New variant in B.C., unvaccinated IH healthcare workers getting the jab

No plans to impose restrictions on the unvaccinated, like in Austria.

  • Previously unvaccinated IH workers down from 1,300s to 911
  • 2,885 total healthcare workers unvaccinated across province

The first cases of a sub-lineage of the COVID-19 Delta variant have been confirmed in British Columbia.

Meanwhile, the government said there is ‘significant progress’ in getting the jab into the arms of previously unvaccinated health-care workers in Interior Health.

Provincial Health Officer Dr. Bonnie Henry said the mutated strain of AY4.2 was found in a single-family cluster in the Fraser Health region, and there were three known cases.

During Tuesday’s COVID-19 update, Henry said this AY4.2 strain has been seen in Europe in the past few weeks, and is not surprised to see it in B.C.

“We are watching closely, particularly now with these new cases of AY4.2, as this was a specific mutation that’s been found in the UK, it’s not yet its own variant of concern … but we are continuing to follow the whole genome sequencing and making sure we’re aware of what strains are being transmitted here in British Columbia.”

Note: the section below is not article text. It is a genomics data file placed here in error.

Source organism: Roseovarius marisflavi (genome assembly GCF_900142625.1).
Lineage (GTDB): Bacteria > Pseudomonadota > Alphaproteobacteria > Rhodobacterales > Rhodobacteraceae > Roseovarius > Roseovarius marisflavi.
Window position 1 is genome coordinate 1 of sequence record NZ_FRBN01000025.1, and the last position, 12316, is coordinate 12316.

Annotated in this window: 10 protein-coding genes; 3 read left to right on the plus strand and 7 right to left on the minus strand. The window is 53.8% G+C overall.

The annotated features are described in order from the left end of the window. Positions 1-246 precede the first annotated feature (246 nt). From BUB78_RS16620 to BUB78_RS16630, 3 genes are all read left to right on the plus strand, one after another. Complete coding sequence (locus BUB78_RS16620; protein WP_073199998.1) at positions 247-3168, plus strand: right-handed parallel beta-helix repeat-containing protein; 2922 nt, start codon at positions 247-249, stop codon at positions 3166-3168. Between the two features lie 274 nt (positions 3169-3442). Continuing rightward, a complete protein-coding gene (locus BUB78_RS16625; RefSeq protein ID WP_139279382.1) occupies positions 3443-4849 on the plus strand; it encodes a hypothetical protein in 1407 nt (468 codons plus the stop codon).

Unvaccinated healthcare workers

As for the drive to get previously unvaccinated healthcare workers immunized, Health Minister Adrian Dix said there continued to be progress in IH, which at four per cent, joined Northern Health as having the highest percentage of unvaccinated staff by health region.

Dix said the latest count showed 911 of the 2,885 healthcare workers across the province who are not vaccinated are in Interior Health.

“There’s a real effort going on in Interior Health, to encourage people to get vaccinated and to give people quick access to the vaccine,” Dix said. “You’ll recall that number was around 1,300 a couple of weeks ago.”

Lockdowns for the unvaccinated?

As parts of Europe grapple with the resurgence of the virus, Dr. Henry was asked if B.C. would ponder lockdowns for the unvaccinated like they have introduced in Austria.

“It’s not a strategy we’re looking at, at the moment,” Henry said. “It’s important to say we’ve had to adjust our strategies as we’ve seen things evolve. I will say in most communities, even communities where we have below the average immunization rates, we’re higher than some of the communities they’re seeing in Austria.”

With files from Liam Verster/Vernon Matters

Published 2021-11-16 by Glenn Hicks

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